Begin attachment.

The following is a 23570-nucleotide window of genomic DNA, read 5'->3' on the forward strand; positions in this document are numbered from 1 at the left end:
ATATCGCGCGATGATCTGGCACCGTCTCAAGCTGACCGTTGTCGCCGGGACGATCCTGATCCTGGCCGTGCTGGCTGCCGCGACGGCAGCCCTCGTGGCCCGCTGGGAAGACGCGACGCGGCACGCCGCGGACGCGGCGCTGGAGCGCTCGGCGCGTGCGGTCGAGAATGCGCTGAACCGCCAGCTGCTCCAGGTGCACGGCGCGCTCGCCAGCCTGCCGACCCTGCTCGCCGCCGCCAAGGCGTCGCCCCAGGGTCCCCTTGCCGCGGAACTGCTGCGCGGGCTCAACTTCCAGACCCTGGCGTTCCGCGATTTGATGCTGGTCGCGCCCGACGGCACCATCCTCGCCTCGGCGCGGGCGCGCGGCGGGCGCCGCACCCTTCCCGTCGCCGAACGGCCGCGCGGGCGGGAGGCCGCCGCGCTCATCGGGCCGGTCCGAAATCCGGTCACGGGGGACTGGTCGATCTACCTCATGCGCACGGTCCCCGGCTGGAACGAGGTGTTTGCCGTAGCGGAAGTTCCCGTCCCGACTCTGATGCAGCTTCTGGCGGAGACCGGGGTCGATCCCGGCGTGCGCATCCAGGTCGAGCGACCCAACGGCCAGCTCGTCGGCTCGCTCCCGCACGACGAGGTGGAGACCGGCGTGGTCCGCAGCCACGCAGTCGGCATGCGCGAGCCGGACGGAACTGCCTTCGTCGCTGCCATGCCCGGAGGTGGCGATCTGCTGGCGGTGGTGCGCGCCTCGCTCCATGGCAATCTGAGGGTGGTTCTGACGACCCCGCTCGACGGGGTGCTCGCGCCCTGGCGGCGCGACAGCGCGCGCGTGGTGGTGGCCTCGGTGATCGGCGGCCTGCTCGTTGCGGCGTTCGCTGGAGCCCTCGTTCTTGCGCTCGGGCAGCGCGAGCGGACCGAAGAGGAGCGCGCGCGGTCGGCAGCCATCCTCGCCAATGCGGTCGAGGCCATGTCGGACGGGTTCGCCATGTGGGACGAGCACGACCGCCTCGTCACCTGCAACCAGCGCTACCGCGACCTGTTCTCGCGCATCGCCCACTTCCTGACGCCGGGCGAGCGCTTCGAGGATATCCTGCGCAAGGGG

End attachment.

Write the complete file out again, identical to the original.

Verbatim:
The following is a 23570-nucleotide window of genomic DNA, read 5'->3' on the forward strand; positions in this document are numbered from 1 at the left end:
ATATCGCGCGATGATCTGGCACCGTCTCAAGCTGACCGTTGTCGCCGGGACGATCCTGATCCTGGCCGTGCTGGCTGCCGCGACGGCAGCCCTCGTGGCCCGCTGGGAAGACGCGACGCGGCACGCCGCGGACGCGGCGCTGGAGCGCTCGGCGCGTGCGGTCGAGAATGCGCTGAACCGCCAGCTGCTCCAGGTGCACGGCGCGCTCGCCAGCCTGCCGACCCTGCTCGCCGCCGCCAAGGCGTCGCCCCAGGGTCCCCTTGCCGCGGAACTGCTGCGCGGGCTCAACTTCCAGACCCTGGCGTTCCGCGATTTGATGCTGGTCGCGCCCGACGGCACCATCCTCGCCTCGGCGCGGGCGCGCGGCGGGCGCCGCACCCTTCCCGTCGCCGAACGGCCGCGCGGGCGGGAGGCCGCCGCGCTCATCGGGCCGGTCCGAAATCCGGTCACGGGGGACTGGTCGATCTACCTCATGCGCACGGTCCCCGGCTGGAACGAGGTGTTTGCCGTAGCGGAAGTTCCCGTCCCGACTCTGATGCAGCTTCTGGCGGAGACCGGGGTCGATCCCGGCGTGCGCATCCAGGTCGAGCGACCCAACGGCCAGCTCGTCGGCTCGCTCCCGCACGACGAGGTGGAGACCGGCGTGGTCCGCAGCCACGCAGTCGGCATGCGCGAGCCGGACGGAACTGCCTTCGTCGCTGCCATGCCCGGAGGTGGCGATCTGCTGGCGGTGGTGCGCGCCTCGCTCCATGGCAATCTGAGGGTGGTTCTGACGACCCCGCTCGACGGGGTGCTCGCGCCCTGGCGGCGCGACAGCGCGCGCGTGGTGGTGGCCTCGGTGATCGGCGGCCTGCTCGTTGCGGCGTTCGCTGGAGCCCTCGTTCTTGCGCTCGGGCAGCGCGAGCGGACCGAAGAGGAGCGCGCGCGGTCGGCAGCCATCCTCGCCAATGCGGTCGAGGCCATGTCGGACGGGTTCGCCATGTGGGACGAGCACGACCGCCTCGTCACCTGCAACCAGCGCTACCGCGACCTGTTCTCGCGCATCGCCCACTTCCTGACGCCGGGCGAGCGCTTCGAGGATATCCTGCGCAAGGGG